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How To Use Citations For A Local SEO Advantage

You may have already heard of the importance of local citations when it comes to SEO for the city or area where your business is based. In this article we’ll explain what they are, why they are such an important factor in local search, and how and where you can build them. So without further…

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Local businesses need online mentions to gain search visibility.

You may have already heard of the importance of local citations when it comes to SEO for the city or area where your business is based. In this article we’ll explain what they are, why they are such an important factor in local search, and how and where you can build them.

So without further ado:

What Exactly is a Local Citation?

The best way to think of a local citation is as a mention on another website of your company’s name and contact details. That can be either a full citation, which would include your company’s name, physical address and phone number (commonly termed NAP), or a partial citation, such as your company’s name and website, or even just your company’s phone number.

One point about citations is that they still have SEO value even if there is no link to your website. A citation with a link is better than one without, sure, but search engines give an online business credit for the number of citations it receives from different sources online. A plain text citation will still be scanned and counted for that site’s authority.

Why is a Local Citation Important for SEO, Especially Local Search?

To put it simply, citations are critical because search engine algorithms use them as a ranking metric for local search queries. So a business with numerous citations from relevant websites is likely to outrank one with few citations, assuming other factors are roughly equal.

Citations also act as evidence to search engines that a business is credible and real. A listing in a trade or city directory, or a mention in an online news hub, can’t easily be faked, and so the more such mentions a business receives, the more a search engine considers it legitimate (and thus may rank it higher).

Having lots of citations also suggests that your business is prominent, active and popular. Plus a high volume of citations means you’re more likely to get seen and thus more likely to be contacted by potential customers.

The Importance of NAP Consistency

To ensure that citations give your business a boost in local search, you need to check that the NAP in your citations exactly matches the details used on your website and your Google My Business listing. The precise format for the address and phone number doesn’t matter; what does is that they are used consistently.

Why? Because this makes it easier for Google to connect these citations as belonging to your business and no-one else’s. As a first priority, check your NAP on your business’s social media pages, and its listings in the more prominent directory sites.

It’s not really necessary to spend time discovering and checking every last citation of your business online. Check the key ones (Google My Business, social media pages,, Foursquare, Yelp, Tripadvisor, etc) and you should be in a good position.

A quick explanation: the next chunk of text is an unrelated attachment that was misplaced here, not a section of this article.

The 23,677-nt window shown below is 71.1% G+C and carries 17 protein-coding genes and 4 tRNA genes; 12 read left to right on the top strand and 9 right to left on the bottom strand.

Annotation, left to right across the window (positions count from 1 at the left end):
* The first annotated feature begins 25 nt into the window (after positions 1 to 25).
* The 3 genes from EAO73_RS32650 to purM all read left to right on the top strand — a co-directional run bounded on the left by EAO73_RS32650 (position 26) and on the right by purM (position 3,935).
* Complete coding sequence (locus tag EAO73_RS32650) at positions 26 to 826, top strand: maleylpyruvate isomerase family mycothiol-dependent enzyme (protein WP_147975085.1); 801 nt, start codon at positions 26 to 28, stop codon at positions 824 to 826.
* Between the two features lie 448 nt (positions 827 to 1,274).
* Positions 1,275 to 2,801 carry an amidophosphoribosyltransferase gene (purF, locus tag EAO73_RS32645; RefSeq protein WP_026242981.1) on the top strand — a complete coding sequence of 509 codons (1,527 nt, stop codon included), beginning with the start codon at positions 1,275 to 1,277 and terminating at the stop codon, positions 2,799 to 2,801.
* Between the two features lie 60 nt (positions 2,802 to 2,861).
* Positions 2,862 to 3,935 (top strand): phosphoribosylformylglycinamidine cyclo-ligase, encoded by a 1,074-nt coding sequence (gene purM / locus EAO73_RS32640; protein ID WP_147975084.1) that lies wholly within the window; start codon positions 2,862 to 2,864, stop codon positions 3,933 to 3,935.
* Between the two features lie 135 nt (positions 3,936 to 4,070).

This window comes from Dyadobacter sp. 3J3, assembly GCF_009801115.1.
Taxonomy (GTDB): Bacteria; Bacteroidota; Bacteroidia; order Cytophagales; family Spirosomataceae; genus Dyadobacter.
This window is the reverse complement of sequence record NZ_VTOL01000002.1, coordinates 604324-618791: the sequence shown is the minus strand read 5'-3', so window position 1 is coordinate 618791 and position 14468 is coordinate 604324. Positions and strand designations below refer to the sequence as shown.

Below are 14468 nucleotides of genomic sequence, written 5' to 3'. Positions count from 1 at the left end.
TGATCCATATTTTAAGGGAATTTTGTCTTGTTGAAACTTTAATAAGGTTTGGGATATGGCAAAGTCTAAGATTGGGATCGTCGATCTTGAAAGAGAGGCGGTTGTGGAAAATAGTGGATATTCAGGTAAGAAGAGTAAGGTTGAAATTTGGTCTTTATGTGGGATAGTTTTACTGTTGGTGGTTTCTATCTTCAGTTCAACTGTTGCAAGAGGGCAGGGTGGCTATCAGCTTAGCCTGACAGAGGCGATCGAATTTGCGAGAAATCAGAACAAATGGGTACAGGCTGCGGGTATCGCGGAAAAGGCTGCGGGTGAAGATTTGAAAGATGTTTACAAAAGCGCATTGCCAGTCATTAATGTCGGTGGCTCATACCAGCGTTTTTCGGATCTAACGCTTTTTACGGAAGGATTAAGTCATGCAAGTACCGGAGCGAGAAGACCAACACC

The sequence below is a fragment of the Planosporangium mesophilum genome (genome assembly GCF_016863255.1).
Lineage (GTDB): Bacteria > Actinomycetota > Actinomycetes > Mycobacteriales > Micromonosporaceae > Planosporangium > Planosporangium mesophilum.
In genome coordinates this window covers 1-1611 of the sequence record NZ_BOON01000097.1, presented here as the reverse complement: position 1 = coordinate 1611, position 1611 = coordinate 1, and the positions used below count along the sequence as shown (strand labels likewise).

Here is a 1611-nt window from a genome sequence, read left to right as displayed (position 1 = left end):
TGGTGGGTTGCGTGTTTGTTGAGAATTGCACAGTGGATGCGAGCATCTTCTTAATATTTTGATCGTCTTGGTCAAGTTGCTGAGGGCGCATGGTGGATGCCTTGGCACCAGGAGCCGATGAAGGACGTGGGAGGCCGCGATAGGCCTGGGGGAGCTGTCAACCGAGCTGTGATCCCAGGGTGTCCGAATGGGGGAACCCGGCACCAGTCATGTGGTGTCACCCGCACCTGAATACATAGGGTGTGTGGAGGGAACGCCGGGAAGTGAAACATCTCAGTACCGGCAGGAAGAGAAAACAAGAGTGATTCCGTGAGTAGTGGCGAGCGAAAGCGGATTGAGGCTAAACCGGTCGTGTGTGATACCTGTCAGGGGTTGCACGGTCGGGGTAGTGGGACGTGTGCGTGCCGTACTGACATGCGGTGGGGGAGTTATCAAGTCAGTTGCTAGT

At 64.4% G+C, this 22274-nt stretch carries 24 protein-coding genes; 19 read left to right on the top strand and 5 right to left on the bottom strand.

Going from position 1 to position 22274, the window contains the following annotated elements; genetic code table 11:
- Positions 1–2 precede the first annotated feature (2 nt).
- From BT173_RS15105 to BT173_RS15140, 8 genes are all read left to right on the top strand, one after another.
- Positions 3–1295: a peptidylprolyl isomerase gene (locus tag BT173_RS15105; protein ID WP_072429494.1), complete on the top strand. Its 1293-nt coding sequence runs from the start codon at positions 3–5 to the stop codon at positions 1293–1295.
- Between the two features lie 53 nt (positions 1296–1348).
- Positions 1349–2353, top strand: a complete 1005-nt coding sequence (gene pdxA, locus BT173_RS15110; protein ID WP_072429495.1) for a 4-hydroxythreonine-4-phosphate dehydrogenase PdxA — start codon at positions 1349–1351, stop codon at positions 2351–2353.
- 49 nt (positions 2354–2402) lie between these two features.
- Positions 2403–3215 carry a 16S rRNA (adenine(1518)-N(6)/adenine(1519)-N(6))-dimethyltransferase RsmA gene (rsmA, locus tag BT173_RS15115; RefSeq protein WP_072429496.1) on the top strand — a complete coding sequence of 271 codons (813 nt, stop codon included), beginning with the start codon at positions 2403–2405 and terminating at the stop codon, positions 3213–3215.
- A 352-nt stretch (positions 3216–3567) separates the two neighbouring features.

How to Find Directories and Build Citations

The first thing to do, before you research where to claim a listing, is to get your information ready. Create a spreadsheet with your exact company name, physical address, phone number, email address (ideally one that uses your business domain), ideal category, opening hours, social media handles, company logo, photos of the business, etc. This will make for a handy reference as you complete your listing details on numerous sites.

Next, do an online search to find lists of the best citation resources. Start from the top of each, and work your way down. Most of the companies on these lists will email you to verify you are who you say are; a few will also call you on the phone number you listed.

After that, you’ll want to look for additional directories in both your niche (say photography or plumbing) and your locality (say Hampshire). A series of online searches should throw up numerous directories, portals or trade sites that would make for a useful citation. Use search terms such as:

{location} business listings

{niche} directory

{location} {niche} listings

As you find sites that look useful, add them to your spreadsheet to contact later.

Finally, don’t forget local blogs, as well as industry-focused blogs. Here you could try search terms such as:

{location} blog

{location} {niche} blog

What are the Directories you Should Prioritise Being Listed on?

Not all citations are equal, and some directories carry greater weight than others – often because they have been around for a long time, have high volumes of web traffic, and are very strong domains.

Excluding Google My Business and Facebook as a little too obvious to be useful for inclusion here, we would recommend that you ensure you are listed on major sites including 118 Information, Apple Maps, Bing Places, Foursquare, Free Index, Hot Frog, Scoot, Thomson Local, Yelp, and of course!

It’s also well worth checking out this handy checklist for local SEO best practice.

Were these tips useful? What has been your experience as a business owner trying to get citations and improve your visibility for local search? Please share your thoughts or leave questions in the comments below.

If you don’t have time to do this kind of work yourself, Yell’s Reputation Manager product takes the stress out of it for you, and you can scan your business FREE to find out where it’s listed online – try it now here!

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